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Companies can continue creating value in the face of disasters, both natural and man-made, when they develop community resilience strategies.
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Companies can continue creating value in the face of disasters, both natural and manmade, when they recognize and develop strategies to take advantage of their interdependencies with the societies in which they operate.
Earlier this year, the financial services company HSBC came out with a report in which their analysts calculated that taking climate change seriously could cut share prices of major oil companies by up to 60%. That report, Peak Planet: The next upswing for the climate agenda, held some sobering news for business. Now that it has been made freely available on the company’s website, executives concerned with managing risks may want to read it.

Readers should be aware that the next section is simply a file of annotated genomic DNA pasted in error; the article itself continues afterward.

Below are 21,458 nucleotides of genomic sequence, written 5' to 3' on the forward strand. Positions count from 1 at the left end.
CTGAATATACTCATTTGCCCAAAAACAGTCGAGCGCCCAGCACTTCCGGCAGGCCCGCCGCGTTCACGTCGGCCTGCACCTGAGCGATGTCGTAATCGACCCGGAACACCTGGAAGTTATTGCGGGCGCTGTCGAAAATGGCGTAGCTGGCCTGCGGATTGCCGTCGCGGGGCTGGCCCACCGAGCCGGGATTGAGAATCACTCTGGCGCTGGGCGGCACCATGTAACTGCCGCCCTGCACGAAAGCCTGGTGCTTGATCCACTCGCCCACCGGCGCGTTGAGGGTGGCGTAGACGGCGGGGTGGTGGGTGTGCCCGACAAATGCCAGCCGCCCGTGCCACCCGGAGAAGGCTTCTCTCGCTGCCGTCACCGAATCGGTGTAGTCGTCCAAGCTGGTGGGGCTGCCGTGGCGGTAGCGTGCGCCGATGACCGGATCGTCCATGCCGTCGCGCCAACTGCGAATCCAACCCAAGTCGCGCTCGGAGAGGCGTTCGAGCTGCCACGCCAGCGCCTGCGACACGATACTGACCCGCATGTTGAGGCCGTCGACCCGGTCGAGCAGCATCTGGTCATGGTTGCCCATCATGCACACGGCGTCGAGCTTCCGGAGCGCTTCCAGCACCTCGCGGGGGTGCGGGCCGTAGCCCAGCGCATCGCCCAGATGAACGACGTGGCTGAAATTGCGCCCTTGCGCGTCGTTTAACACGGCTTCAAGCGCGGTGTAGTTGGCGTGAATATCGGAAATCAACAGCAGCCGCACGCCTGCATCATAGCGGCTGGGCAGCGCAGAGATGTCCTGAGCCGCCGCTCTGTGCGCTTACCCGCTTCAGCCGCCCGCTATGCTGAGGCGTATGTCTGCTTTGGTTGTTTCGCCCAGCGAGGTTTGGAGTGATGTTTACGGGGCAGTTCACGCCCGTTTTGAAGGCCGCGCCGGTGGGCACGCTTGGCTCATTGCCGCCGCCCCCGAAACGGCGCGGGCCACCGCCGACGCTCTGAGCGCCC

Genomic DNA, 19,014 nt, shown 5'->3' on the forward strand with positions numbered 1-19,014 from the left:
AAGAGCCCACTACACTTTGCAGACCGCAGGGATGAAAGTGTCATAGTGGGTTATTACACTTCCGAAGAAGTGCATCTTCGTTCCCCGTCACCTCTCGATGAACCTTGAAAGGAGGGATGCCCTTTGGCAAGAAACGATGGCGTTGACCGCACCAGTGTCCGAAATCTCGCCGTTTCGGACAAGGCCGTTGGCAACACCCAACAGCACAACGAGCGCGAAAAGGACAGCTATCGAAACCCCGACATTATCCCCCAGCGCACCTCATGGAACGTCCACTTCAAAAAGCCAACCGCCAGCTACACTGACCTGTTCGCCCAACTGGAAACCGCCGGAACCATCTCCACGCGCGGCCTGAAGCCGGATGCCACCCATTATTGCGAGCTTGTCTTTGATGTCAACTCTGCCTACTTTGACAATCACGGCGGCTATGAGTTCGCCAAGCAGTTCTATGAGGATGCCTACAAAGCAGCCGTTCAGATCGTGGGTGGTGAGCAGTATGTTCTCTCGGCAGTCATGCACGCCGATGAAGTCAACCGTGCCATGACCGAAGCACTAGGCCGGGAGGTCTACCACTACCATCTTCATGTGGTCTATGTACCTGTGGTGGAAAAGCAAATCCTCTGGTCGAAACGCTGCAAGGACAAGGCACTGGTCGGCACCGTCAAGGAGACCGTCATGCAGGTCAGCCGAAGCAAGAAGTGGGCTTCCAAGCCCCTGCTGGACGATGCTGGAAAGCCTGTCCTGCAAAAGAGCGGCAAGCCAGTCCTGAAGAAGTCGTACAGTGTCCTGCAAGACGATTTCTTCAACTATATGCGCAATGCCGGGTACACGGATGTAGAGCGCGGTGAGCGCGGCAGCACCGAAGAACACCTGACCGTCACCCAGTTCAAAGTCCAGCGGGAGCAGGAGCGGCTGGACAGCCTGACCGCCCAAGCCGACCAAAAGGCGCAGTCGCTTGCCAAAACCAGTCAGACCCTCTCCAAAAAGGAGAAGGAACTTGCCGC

Trends suggest that the public is no longer satisfied with corporations that focus solely on short-term profits. A recent study comparing companies that adopted environmental and social policies with companies that didn’t supports this view. However, few companies are born with a commitment to sustainability. To develop one, companies need leadership commitment, an ability to engage with multiple stakeholders along the value chain, employee engagement and disciplined mechanisms for execution.
The Chicago Climate Action Plan aims to mitigate shocking forecasts that the northern city is on pace to end up with summers like those in the U.S.’s Deep South, with as many as 72 days over 90 degrees before the end of the century, up from an average of fewer than 15.
Companies lose money because they treat pollution control and plant operations as separate concerns. It costs less in the long run to make environmental and plant managers true partners in finding compliance solutions.
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